I'll make no bones about it,Purple mark 3 have always been my favourite,love the Gillan stuff but Mark 3 always grabs you by the throat,either with the ferocity of this release or the more laid back stuff that followed.
Opening with possibly the most ferocious riff Blackmore ever wrote ,the music thunders from the speakers,stunning riff,great drumming,keyboards superb,the new boys performing at the top of their game,Coverdale's vocal debut immense,thats just for openers.The original albums 8 tracks are all excellent,maybe A200 straying to far into ELP territory.
Stll what classics are here? the lung bustin 'Mistreated',swaggering 'Might Just Take Your Life',the strutting Bad Co influenced 'Sail Away',the class of 'You Fool Know One' which would take on a life of its own in the live arena.
This remaster is superb,giving the music a new(visceral) sheen,the remixes are excellent,in truth they dont bring too much different.The only 'real' bonus here is the sublime instrumental 'Coranarias Redig',a track i've loved since discovering it on some obscure best of years ago,Blackmore's guitar playing out of this world.
As always the packaging is superb,slipcase and booklet top notch.
WOW! This is truly the best album I have ever heard! I have listened to the original recording of 'Burn' all my life so I was delighted to hear my favourite songs polished up for this remastered CD. The title track has never sounded so good, it really shows off Ritchie's and Jon's solos to the max. 'Sail Away' is the highlight of the album, the sexy guitar riff never fails to draw all of your attention, it'll have you humming the song for days. David Coverdale's vocals are particularly excellent on this track, really heart-felt. And of course the legendary 'Mistreated'. What more can I say than Complete Blues Heaven. The only reservations I had about this album were the remixes as quite often they disappiont , but I was blown away by the sheer power of them, especially the 'Sail Away' and 'Mistreated' remixes. I recommend this to any rock loving person. Truly the best rock album by Purple!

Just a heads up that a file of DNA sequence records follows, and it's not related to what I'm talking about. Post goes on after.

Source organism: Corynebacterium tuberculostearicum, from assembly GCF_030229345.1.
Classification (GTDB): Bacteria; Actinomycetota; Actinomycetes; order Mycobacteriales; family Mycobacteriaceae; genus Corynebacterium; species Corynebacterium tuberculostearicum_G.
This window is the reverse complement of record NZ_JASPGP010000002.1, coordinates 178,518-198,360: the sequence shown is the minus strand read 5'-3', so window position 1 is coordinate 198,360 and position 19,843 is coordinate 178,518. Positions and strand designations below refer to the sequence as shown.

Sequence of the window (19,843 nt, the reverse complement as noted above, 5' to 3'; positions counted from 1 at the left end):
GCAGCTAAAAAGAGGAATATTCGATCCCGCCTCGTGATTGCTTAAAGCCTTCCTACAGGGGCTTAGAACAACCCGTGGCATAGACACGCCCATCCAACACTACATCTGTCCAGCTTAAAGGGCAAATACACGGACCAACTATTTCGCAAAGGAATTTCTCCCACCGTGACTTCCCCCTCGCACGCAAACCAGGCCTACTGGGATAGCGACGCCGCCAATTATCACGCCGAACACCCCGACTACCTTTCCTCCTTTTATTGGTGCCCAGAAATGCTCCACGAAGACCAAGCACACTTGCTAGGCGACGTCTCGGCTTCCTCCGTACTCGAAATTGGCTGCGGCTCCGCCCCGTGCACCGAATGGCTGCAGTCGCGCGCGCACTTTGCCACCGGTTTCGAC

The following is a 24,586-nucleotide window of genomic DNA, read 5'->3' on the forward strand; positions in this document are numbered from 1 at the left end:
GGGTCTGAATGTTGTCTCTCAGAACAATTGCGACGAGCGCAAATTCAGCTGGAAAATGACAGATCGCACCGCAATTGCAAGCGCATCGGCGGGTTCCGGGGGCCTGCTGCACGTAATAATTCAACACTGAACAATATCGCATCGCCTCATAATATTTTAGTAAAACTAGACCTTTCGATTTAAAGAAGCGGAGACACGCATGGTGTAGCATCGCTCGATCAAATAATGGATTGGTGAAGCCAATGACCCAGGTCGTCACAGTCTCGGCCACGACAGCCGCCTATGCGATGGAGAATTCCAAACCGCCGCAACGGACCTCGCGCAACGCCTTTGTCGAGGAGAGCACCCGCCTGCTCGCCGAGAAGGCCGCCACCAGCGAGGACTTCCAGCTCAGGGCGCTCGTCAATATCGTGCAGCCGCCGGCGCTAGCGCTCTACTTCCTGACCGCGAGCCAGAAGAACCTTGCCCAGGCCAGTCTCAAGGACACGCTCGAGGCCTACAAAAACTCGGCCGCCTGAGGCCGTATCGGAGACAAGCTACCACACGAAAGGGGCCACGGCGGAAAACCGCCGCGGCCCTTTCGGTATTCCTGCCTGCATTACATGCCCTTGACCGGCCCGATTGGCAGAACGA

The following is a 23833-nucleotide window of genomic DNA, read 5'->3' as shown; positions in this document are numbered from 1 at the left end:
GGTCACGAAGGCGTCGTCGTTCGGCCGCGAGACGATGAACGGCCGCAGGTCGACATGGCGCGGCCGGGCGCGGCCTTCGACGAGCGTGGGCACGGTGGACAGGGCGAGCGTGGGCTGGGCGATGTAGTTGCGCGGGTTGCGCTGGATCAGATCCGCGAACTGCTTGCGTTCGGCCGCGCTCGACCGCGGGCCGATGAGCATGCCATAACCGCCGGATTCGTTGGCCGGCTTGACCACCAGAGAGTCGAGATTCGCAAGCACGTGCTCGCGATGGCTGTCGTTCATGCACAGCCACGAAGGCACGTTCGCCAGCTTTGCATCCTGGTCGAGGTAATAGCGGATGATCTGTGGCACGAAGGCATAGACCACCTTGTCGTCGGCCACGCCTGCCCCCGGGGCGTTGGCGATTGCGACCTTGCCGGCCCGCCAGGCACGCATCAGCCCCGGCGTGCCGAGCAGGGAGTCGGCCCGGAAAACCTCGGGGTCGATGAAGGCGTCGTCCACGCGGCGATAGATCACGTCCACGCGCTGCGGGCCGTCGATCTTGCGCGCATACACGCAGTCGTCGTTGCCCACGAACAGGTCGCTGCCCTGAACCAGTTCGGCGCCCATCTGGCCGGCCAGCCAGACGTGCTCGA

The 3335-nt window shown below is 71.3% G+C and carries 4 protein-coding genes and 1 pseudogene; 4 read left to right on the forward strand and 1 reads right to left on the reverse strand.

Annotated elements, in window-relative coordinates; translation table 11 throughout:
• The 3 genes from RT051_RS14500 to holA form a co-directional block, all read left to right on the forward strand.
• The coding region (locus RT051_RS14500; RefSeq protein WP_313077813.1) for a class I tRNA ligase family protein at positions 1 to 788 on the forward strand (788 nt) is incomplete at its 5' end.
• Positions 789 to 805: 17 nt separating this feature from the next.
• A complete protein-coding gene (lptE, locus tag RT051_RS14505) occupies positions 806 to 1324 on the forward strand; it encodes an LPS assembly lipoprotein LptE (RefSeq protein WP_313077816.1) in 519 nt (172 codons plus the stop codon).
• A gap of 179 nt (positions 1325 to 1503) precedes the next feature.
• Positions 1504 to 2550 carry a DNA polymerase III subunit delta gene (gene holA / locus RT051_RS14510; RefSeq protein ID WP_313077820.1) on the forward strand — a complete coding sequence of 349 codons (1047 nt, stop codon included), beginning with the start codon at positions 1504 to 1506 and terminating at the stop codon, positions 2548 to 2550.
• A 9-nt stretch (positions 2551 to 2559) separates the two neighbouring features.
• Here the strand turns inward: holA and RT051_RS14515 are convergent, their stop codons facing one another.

I agree with many of the reviews, especially that of Francis Brennan. Many Deep Purple fans probably got into the Gillan stuff first and although 'In Rock' and 'Machine Head' are without doubt classics, so is 'Burn' but it was such a big change in direction, many fans just didn't get it at the time or since. Now I can't defend some of the rubbish that Coverdale has put out with Whitesnake (There was some good stuff upto him going all blond and American) but he sang on three of the best Deep Purple albums pressed into vinyl without a doubt, this album being the best of the bunch. A classic from beginning to end in my book although the organ can sound dated to some. Brilliant playing by all concerned and the blend of Coverdale's and Glenn Hughes' vocals is magnificient!
Don't listen to the Gillan fans, buy this, turn it up loud!